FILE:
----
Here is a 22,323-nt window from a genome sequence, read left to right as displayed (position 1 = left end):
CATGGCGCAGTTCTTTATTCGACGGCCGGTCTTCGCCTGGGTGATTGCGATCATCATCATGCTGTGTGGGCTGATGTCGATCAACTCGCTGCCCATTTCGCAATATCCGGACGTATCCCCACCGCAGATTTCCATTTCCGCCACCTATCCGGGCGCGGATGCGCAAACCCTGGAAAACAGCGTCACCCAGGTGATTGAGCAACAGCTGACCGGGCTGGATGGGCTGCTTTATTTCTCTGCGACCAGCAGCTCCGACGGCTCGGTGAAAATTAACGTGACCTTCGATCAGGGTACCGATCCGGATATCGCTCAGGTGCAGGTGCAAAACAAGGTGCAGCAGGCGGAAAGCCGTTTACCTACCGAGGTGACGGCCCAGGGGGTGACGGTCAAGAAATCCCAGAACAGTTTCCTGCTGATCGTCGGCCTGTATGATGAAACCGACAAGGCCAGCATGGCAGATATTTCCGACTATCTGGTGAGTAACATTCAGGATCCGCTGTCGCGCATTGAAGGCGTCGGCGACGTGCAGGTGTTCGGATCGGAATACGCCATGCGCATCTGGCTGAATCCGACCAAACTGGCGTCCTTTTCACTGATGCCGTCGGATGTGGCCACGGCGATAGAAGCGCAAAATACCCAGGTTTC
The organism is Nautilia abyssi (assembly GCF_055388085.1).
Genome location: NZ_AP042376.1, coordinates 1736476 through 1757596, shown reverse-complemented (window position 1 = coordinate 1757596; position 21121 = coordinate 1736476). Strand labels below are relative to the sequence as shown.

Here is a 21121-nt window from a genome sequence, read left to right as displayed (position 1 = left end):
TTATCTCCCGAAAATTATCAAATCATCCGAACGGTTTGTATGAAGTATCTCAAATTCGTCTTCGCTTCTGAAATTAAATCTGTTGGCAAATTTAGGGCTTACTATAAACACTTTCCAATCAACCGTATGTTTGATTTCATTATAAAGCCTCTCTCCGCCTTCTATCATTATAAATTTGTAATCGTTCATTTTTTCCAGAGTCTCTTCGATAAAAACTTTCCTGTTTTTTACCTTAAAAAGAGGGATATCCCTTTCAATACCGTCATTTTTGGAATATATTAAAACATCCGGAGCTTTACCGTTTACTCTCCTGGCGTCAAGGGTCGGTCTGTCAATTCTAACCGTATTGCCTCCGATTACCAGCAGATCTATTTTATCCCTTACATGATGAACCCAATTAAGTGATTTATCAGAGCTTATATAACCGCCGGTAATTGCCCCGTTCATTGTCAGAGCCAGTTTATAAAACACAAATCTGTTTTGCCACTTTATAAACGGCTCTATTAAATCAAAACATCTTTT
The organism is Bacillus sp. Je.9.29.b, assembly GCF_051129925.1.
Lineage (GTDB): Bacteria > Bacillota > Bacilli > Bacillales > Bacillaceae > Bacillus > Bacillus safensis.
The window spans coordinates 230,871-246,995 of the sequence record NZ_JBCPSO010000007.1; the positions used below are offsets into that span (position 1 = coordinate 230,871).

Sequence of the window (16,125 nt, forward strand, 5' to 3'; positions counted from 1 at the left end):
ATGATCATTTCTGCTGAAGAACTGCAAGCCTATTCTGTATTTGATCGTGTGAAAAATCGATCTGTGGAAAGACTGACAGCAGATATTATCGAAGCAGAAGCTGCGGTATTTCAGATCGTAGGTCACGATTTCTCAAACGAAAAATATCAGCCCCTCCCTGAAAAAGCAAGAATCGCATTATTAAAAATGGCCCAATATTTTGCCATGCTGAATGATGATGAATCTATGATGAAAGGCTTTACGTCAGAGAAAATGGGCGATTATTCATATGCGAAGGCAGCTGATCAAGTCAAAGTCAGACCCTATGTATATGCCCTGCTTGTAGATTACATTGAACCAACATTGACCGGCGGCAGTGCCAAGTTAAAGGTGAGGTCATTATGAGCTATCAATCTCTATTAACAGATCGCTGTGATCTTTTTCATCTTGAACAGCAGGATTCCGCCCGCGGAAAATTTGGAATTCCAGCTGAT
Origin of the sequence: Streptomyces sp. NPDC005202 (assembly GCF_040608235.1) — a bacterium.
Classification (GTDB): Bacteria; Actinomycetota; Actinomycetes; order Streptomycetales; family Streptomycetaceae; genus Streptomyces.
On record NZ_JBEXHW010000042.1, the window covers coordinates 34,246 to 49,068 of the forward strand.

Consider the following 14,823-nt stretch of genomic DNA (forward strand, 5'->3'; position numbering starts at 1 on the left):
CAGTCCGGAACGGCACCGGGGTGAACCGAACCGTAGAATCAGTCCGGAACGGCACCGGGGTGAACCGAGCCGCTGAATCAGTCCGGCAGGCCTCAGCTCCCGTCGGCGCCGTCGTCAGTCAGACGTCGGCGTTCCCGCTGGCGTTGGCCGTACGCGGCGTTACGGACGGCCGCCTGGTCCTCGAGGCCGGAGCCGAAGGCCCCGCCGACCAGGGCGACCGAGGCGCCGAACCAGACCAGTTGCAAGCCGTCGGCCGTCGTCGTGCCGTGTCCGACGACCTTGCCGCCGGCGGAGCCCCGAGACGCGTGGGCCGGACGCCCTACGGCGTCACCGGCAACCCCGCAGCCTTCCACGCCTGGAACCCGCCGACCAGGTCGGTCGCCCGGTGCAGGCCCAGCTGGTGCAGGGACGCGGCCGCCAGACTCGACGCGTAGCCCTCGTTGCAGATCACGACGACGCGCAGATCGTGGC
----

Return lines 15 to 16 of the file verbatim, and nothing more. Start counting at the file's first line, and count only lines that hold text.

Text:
Consider the following 14,823-nt stretch of genomic DNA (forward strand, 5'->3'; position numbering starts at 1 on the left):
CAGTCCGGAACGGCACCGGGGTGAACCGAACCGTAGAATCAGTCCGGAACGGCACCGGGGTGAACCGAGCCGCTGAATCAGTCCGGCAGGCCTCAGCTCCCGTCGGCGCCGTCGTCAGTCAGACGTCGGCGTTCCCGCTGGCGTTGGCCGTACGCGGCGTTACGGACGGCCGCCTGGTCCTCGAGGCCGGAGCCGAAGGCCCCGCCGACCAGGGCGACCGAGGCGCCGAACCAGACCAGTTGCAAGCCGTCGGCCGTCGTCGTGCCGTGTCCGACGACCTTGCCGCCGGCGGAGCCCCGAGACGCGTGGGCCGGACGCCCTACGGCGTCACCGGCAACCCCGCAGCCTTCCACGCCTGGAACCCGCCGACCAGGTCGGTCGCCCGGTGCAGGCCCAGCTGGTGCAGGGACGCGGCCGCCAGACTCGACGCGTAGCCCTCGTTGCAGATCACGACGACGCGCAGATCGTGGC